"But because he identifies himself with the official class, he does possess one thing which 'enlightened' people seldom or never possess, and that is a sense of responsibility. The middle-class left hate him for this quite as much as his cruelty and vulgarity. All left-wing parties in the highly industrialized countries are at bottom a sham, because they make it their business to fight against something which they do not really wish to destroy. They have international aims, and at the same time they struggle to keep up a standard of life with which those aims are incompatible. We all live by robbing Asiatic coolies, and those of us who are 'enlightened' all maintain that those coolies ought to be set free; but our standard of living, and hence our 'enlightenment', demands that the robbery shall continue."
- George Orwell, on Rudyard Kipling's middle-class left critics.
About 10 years ago I bought a collection of Rudyard Kipling's poetry, and the essay that this excerpt comes from introduces the collection. I read it then, but didn't internalize it, and only kind of flipped through the collection. For some reason, I woke up yesterday morning with Kipling's famous 'lesser breeds without the law' line in my head, and went looking for it in the collection. Orwell quotes it at the beginning of his essay, citing it as an example of how Kipling's critics misconstrue him. Kipling was a racist and imperialist in Orwell's view, but the poem that this line comes from is really 'a denunciation of power politics, both British and German'.
I'll be toting my Kipling book around with me for awhile, because the above excerpt really turns me on; Orwell's critique of the middle class left is as true in industrialized nations today as it was when he wrote it. All of us liberals--all of us--if we're not putting our 'queer shoulder to wheel', are as honest as vegetarians who still eat marshmallows. And if we aren't the radicals we claim to be, we should--like Kipling--accept the responsibility of being in the 'official class', and replace our Che posters with posters of President Obama. I have never owned a Che poster, because doing so has always seemed really phony to me, and I've never seen the appeal of Che or any leftist cult figures; if you're looking for an icon for progressive leadership in the real world, Obama's your man. You have principle operating through pragmatism. The results aren't as clean as the kind you get from assassinations and guerrilla warfare, but they are more lasting, and more moral. History has shown that change that is brought about by bloodshed ends in bloodshed. The president is working within the system; although the change is slower, it will be easier to sustain, and will become more robust as it grows.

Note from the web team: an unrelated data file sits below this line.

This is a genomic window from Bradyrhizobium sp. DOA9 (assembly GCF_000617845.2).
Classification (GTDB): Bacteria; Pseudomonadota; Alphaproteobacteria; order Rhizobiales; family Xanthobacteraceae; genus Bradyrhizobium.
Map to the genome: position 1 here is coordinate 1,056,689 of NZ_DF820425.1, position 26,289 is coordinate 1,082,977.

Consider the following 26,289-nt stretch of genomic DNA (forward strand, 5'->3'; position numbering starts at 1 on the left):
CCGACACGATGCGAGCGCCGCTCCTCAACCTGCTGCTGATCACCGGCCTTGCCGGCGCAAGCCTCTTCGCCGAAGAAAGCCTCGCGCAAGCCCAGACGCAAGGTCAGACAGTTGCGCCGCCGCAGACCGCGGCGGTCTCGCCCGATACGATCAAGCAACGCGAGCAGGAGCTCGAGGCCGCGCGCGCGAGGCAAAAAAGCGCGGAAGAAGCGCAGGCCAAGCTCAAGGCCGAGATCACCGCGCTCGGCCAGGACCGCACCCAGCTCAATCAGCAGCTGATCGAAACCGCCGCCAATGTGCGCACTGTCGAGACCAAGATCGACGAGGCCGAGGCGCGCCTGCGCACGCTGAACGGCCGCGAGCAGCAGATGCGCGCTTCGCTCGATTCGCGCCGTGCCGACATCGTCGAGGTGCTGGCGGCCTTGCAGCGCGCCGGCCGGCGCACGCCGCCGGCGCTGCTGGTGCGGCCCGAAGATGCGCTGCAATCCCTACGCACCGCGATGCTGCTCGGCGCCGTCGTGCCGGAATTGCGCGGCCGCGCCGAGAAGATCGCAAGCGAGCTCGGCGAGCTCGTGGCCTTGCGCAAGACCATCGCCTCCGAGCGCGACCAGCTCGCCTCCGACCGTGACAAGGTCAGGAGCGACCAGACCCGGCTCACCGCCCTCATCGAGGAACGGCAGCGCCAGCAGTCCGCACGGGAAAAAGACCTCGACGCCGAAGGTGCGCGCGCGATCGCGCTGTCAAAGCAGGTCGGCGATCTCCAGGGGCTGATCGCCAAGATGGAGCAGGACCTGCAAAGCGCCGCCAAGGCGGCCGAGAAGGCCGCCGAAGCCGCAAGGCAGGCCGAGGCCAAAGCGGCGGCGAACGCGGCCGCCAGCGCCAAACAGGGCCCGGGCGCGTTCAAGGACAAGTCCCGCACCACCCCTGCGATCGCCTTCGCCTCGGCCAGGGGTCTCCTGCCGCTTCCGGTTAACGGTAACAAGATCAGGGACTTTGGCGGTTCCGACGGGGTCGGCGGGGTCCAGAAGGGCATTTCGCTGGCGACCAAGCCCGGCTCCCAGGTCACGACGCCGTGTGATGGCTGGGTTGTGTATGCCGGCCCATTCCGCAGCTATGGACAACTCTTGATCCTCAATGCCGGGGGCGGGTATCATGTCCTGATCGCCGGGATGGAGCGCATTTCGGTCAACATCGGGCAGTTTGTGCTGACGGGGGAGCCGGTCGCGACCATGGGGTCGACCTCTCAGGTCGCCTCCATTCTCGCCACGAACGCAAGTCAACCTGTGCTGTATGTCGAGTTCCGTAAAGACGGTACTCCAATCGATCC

But the middle class leftist isn't for either form of change: they talk like a devotee of Che, but they consider their social obligation fulfilled by attending an occasional rally. They scoff at President Obama, but they're not stepping in to organize better solutions, or run for office themselves. They free themselves of responsibility, yet retain--at least in their own mind--their righteous 'voice in the wilderness' status.
The liberal member of the ruling class--in a global sense, if you are an American (at least for now) you are a member of the ruling class--is responsible for easing all forms of exploitation, while accepting that they benefit from it. The most progressive Americans of all are still western supremacists, and maybe we should be; There are many western values that are superior. And maybe we can't address global exploitation until we address the exploitation that exists in microcosm within our own borders. Income disparities are enormous. Access to essential resources and services are far from universal. The playing field is not level, so competition is not possible. These are considerations we have to make.
Kipling accepted that he benefited from the exploitation of others, and he understood the responsibility that this entailed. His perceived vulgarity lies in the fact that he celebrated his spoils rather than wrung his hands over them. But what's more vulgar? To look at how a factory farm operates and say, 'yes, it's worth the cost, the meat is delicious', or to look at how a factory farm operates and say, 'oh that's, horrible. Can I get mine with extra bacon?'